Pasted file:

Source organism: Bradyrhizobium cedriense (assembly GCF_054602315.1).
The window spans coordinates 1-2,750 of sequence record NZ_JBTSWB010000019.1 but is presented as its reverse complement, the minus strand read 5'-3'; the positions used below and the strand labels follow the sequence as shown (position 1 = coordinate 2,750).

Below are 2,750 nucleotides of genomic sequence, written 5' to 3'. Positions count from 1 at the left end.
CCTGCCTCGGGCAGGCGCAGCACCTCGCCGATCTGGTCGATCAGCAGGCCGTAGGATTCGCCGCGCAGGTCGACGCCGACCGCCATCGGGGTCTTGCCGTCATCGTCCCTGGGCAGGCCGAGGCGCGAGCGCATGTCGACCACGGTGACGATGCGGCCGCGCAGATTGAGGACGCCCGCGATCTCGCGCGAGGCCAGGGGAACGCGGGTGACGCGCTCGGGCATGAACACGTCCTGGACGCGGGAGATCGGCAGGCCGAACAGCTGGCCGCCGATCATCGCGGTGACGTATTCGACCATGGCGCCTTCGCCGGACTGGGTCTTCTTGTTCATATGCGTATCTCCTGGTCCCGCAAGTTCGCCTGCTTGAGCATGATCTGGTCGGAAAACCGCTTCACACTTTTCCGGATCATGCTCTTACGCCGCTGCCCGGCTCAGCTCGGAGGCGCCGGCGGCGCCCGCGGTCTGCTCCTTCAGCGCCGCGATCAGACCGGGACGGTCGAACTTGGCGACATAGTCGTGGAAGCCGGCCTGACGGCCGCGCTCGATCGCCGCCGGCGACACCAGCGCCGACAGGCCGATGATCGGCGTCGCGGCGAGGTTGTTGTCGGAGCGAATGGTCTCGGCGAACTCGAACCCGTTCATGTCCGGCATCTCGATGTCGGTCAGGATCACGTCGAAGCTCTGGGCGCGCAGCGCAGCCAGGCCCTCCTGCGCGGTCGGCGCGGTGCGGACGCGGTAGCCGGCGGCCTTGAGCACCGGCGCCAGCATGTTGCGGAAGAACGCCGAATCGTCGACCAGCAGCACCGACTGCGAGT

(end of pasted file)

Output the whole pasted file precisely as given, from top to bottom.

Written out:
Source organism: Bradyrhizobium cedriense (assembly GCF_054602315.1).
The window spans coordinates 1-2,750 of sequence record NZ_JBTSWB010000019.1 but is presented as its reverse complement, the minus strand read 5'-3'; the positions used below and the strand labels follow the sequence as shown (position 1 = coordinate 2,750).

Below are 2,750 nucleotides of genomic sequence, written 5' to 3'. Positions count from 1 at the left end.
CCTGCCTCGGGCAGGCGCAGCACCTCGCCGATCTGGTCGATCAGCAGGCCGTAGGATTCGCCGCGCAGGTCGACGCCGACCGCCATCGGGGTCTTGCCGTCATCGTCCCTGGGCAGGCCGAGGCGCGAGCGCATGTCGACCACGGTGACGATGCGGCCGCGCAGATTGAGGACGCCCGCGATCTCGCGCGAGGCCAGGGGAACGCGGGTGACGCGCTCGGGCATGAACACGTCCTGGACGCGGGAGATCGGCAGGCCGAACAGCTGGCCGCCGATCATCGCGGTGACGTATTCGACCATGGCGCCTTCGCCGGACTGGGTCTTCTTGTTCATATGCGTATCTCCTGGTCCCGCAAGTTCGCCTGCTTGAGCATGATCTGGTCGGAAAACCGCTTCACACTTTTCCGGATCATGCTCTTACGCCGCTGCCCGGCTCAGCTCGGAGGCGCCGGCGGCGCCCGCGGTCTGCTCCTTCAGCGCCGCGATCAGACCGGGACGGTCGAACTTGGCGACATAGTCGTGGAAGCCGGCCTGACGGCCGCGCTCGATCGCCGCCGGCGACACCAGCGCCGACAGGCCGATGATCGGCGTCGCGGCGAGGTTGTTGTCGGAGCGAATGGTCTCGGCGAACTCGAACCCGTTCATGTCCGGCATCTCGATGTCGGTCAGGATCACGTCGAAGCTCTGGGCGCGCAGCGCAGCCAGGCCCTCCTGCGCGGTCGGCGCGGTGCGGACGCGGTAGCCGGCGGCCTTGAGCACCGGCGCCAGCATGTTGCGGAAGAACGCCGAATCGTCGACCAGCAGCACCGACTGCGAGT